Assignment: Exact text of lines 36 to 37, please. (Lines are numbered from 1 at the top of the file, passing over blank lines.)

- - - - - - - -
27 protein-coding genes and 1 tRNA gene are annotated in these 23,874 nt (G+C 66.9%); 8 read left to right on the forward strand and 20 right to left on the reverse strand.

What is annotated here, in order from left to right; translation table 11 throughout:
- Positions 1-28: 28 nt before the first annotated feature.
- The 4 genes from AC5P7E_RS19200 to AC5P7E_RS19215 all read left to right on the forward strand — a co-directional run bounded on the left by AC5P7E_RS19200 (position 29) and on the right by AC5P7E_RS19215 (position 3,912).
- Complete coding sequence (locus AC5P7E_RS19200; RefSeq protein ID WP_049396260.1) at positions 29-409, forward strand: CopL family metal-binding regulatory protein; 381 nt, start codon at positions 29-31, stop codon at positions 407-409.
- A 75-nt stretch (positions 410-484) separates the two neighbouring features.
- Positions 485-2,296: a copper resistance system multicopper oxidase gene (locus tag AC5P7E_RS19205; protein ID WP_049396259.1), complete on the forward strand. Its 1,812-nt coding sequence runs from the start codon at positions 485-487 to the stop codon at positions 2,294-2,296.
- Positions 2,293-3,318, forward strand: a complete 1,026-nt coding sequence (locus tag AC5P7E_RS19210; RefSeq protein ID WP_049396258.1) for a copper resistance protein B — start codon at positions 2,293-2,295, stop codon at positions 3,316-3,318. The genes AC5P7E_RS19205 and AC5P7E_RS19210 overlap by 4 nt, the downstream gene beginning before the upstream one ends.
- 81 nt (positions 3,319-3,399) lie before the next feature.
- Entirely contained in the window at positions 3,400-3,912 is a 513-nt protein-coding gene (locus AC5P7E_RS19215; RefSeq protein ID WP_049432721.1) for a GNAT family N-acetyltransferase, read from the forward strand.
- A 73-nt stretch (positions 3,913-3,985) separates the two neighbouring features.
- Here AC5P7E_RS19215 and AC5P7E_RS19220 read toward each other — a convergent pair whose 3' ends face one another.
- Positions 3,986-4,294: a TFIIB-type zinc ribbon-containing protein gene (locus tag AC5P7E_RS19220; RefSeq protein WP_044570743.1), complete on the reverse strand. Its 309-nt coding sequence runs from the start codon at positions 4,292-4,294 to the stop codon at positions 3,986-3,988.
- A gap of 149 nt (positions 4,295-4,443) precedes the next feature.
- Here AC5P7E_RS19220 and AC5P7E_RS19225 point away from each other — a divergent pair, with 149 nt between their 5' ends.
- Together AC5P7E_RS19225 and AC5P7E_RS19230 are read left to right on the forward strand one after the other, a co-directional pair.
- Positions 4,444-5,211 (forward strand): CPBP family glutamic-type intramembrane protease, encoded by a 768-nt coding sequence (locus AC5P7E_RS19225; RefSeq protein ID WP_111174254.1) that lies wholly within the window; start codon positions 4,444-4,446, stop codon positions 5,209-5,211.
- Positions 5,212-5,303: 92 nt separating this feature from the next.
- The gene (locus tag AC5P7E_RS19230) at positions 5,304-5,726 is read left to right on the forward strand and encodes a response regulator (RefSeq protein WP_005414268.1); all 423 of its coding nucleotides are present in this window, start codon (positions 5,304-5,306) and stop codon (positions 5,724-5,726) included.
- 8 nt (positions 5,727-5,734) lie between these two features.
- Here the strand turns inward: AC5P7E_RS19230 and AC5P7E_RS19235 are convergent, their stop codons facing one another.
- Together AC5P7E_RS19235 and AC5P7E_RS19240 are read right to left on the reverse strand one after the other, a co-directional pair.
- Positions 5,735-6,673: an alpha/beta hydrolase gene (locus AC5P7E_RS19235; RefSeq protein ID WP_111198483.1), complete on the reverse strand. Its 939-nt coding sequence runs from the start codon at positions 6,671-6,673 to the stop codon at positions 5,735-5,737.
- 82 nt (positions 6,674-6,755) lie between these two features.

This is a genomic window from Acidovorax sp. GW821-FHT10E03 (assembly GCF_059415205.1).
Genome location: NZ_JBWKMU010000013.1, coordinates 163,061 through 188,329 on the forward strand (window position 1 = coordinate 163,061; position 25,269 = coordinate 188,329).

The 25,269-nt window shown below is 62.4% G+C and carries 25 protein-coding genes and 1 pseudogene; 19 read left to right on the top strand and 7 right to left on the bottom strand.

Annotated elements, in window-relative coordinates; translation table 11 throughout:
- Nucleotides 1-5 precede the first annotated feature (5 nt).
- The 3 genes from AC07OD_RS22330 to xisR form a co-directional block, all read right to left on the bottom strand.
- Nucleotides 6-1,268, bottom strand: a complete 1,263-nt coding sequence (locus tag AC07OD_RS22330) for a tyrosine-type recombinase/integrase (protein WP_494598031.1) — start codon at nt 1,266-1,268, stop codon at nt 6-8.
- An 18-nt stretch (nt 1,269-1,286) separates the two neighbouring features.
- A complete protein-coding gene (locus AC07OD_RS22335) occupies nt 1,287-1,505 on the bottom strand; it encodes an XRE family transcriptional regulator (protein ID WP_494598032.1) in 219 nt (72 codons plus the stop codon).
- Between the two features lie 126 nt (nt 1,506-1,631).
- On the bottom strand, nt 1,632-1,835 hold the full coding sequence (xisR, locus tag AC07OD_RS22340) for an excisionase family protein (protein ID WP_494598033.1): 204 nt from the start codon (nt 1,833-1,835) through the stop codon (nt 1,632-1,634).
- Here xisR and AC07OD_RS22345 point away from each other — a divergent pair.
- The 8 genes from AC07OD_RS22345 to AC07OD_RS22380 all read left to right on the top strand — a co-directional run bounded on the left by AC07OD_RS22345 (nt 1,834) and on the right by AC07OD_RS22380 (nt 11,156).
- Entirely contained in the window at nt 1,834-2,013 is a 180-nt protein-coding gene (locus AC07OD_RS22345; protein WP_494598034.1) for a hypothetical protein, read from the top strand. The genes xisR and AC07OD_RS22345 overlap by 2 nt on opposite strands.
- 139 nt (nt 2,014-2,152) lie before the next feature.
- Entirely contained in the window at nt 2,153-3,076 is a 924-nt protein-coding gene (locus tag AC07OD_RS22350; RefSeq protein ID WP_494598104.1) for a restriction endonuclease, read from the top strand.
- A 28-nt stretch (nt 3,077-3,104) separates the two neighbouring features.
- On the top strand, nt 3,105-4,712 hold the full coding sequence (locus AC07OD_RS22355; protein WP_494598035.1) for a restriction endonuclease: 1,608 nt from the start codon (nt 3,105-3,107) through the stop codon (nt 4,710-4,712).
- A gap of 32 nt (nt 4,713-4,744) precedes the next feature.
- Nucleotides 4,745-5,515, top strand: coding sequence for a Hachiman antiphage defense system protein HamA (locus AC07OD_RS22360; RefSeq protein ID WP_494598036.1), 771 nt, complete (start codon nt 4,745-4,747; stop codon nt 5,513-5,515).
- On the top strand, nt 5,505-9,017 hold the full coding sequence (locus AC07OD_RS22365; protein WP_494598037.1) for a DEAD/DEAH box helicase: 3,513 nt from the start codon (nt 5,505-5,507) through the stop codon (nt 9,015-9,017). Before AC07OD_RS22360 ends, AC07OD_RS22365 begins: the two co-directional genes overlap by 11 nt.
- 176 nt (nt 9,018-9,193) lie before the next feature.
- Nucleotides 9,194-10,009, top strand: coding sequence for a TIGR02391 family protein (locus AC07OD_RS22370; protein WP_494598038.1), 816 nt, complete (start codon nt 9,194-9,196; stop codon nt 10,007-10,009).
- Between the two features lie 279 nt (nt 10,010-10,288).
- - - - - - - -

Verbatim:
- Here xisR and AC07OD_RS22345 point away from each other — a divergent pair.
- The 8 genes from AC07OD_RS22345 to AC07OD_RS22380 all read left to right on the top strand — a co-directional run bounded on the left by AC07OD_RS22345 (nt 1,834) and on the right by AC07OD_RS22380 (nt 11,156).